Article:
This is the second of my emails to him:

Dear Mr Grieve, sorry, but not surprised, the Prime Minister double-crossed you last week. The fact is that you can't believe a word she says on Brexit (look at this nonsense this weekend about pretending it will release more money for the NHS). Unfortunately, she is completely in the pocket of the Brexit extremists, who just want to fulfil their anti-EU fantasies and couldn't care less about what it does to the country.
This time, stand firm and don't accept anything that isn't crystal clear and in writing.
And don't give in to any blackmail. The 5 year parliament rule means that any threat that by refusing to have Parliament sidelined you'll bring down the government is also hogwash.
Thanks for all your efforts, and good luck,
John Withington

Monday, 11 June 2018

Brexitwatch; get your MP to support the Lords' amendments


Tomorrow (June 12) the EU Withdrawal Bill returns to the House of Commons. The Lords suggested a number of wise amendments, all of which would improve the bill. MPs should support all of them. This is what I have written to mine, who happens to be Labour's Brexit spokesperson, Sir Keir Starmer.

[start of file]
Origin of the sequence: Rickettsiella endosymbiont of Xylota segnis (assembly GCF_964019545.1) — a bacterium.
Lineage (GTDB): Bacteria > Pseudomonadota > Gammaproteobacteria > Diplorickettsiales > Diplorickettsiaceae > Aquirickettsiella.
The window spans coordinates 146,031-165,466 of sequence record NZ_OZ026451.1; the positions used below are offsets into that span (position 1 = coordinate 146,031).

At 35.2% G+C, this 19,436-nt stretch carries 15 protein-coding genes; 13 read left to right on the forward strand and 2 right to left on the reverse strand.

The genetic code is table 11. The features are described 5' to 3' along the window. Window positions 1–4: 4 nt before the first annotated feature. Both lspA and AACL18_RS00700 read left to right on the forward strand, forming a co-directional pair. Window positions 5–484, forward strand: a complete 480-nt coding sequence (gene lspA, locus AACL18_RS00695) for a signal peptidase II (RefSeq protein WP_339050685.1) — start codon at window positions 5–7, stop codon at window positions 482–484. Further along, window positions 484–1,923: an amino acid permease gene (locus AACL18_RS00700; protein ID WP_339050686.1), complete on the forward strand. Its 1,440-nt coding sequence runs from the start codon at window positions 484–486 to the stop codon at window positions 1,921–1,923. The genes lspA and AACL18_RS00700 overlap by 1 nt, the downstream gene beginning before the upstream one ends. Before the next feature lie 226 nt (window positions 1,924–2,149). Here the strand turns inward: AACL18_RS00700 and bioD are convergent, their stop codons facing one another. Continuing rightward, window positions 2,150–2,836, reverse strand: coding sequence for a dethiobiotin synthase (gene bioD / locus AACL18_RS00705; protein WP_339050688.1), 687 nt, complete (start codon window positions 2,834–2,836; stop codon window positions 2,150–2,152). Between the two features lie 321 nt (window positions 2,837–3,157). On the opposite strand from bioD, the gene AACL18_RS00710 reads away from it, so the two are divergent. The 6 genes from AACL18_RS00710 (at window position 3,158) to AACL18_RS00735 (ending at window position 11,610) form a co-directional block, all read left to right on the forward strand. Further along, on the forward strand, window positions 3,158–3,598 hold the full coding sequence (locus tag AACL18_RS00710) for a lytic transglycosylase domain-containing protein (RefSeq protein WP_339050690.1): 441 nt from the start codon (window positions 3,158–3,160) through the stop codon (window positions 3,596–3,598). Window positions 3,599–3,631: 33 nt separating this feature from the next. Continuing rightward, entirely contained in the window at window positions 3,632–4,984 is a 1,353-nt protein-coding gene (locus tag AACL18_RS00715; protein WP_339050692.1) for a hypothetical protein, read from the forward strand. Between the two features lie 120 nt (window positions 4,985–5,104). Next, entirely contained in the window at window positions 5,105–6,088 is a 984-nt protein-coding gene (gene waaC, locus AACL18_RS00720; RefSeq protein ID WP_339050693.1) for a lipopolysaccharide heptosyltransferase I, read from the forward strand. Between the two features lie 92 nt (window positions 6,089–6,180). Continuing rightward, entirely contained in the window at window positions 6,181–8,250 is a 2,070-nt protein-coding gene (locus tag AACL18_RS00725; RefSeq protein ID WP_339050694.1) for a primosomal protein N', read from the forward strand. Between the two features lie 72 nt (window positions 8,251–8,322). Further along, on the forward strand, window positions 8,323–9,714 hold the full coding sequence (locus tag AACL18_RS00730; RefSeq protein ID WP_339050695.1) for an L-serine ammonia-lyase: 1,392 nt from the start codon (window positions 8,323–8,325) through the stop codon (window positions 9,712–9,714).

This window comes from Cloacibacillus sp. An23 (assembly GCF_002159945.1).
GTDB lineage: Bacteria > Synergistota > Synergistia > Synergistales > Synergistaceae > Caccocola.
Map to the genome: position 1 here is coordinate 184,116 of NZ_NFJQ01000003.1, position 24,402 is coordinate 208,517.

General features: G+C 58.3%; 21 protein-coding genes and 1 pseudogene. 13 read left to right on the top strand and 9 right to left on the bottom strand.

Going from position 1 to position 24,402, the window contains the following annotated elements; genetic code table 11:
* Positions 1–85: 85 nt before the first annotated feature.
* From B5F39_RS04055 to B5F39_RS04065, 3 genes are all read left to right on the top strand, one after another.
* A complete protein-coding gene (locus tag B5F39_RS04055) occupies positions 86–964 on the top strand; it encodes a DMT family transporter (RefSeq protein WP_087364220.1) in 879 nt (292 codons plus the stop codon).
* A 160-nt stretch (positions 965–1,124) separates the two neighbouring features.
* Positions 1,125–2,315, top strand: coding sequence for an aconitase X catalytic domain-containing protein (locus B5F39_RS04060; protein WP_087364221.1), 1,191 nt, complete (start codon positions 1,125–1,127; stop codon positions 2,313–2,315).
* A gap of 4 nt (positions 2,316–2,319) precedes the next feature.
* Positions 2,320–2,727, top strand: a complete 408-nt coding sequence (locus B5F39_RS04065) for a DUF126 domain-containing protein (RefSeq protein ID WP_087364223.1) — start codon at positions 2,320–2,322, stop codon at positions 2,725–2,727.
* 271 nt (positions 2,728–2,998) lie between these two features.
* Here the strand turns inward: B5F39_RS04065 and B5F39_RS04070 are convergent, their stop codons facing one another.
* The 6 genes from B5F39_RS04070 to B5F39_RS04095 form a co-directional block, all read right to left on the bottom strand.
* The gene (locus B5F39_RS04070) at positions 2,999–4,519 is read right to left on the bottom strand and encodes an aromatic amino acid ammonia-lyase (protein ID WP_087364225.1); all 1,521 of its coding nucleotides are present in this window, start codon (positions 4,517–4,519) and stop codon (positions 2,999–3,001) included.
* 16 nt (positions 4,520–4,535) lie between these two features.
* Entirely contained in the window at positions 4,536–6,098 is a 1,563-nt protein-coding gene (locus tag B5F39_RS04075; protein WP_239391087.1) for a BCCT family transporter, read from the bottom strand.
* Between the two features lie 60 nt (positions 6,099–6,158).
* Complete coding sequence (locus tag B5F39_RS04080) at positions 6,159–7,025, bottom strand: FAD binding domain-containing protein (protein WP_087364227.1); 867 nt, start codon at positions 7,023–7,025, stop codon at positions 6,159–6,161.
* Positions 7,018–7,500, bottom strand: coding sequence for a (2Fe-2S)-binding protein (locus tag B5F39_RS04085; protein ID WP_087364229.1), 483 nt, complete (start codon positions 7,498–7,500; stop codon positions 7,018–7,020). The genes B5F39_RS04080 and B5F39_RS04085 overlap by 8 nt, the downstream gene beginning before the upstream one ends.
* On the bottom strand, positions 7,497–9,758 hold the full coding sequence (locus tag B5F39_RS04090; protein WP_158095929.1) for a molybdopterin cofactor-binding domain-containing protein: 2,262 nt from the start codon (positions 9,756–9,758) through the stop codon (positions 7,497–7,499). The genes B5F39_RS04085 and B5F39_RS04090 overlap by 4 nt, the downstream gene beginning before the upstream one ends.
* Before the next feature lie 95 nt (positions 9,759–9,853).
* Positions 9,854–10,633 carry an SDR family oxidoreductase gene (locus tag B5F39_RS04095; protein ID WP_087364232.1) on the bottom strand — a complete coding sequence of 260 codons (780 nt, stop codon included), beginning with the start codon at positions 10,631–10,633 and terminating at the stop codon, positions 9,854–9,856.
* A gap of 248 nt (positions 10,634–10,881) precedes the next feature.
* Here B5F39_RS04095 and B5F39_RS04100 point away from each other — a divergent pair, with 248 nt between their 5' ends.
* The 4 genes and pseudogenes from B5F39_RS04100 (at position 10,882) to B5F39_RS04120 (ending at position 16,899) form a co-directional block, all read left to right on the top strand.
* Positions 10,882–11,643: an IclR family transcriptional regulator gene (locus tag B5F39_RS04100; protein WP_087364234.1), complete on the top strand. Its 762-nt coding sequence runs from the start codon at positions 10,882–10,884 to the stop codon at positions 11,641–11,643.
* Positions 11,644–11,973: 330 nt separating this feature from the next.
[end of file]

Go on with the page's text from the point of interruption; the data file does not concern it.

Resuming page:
Dear Sir Keir,
This may be the last chance MPs have to make some amends for their so far lamentable spinelessness over Brexit and the damage it will do to our country.
All of the House of Lords' amendments will improve the bill, and I trust Labour will support them all.
The following I consider to be of especial importance:
  • Amendments 1 & 2 allowing the UK to continue in a customs union with the EU. Without this, Labour's 'Brexit for jobs' cannot be achieved.
  • Amendment 19 allowing for a proper and meaningful vote in Parliament on any Brexit deal. If MPs reject this, it will be another disgraceful abrogation of their duty, and I fear parliamentary democracy may never recover.
  • Amendment 51 allowing the UK to participate in the EEA - again essential for Labour's 'Brexit for jobs'.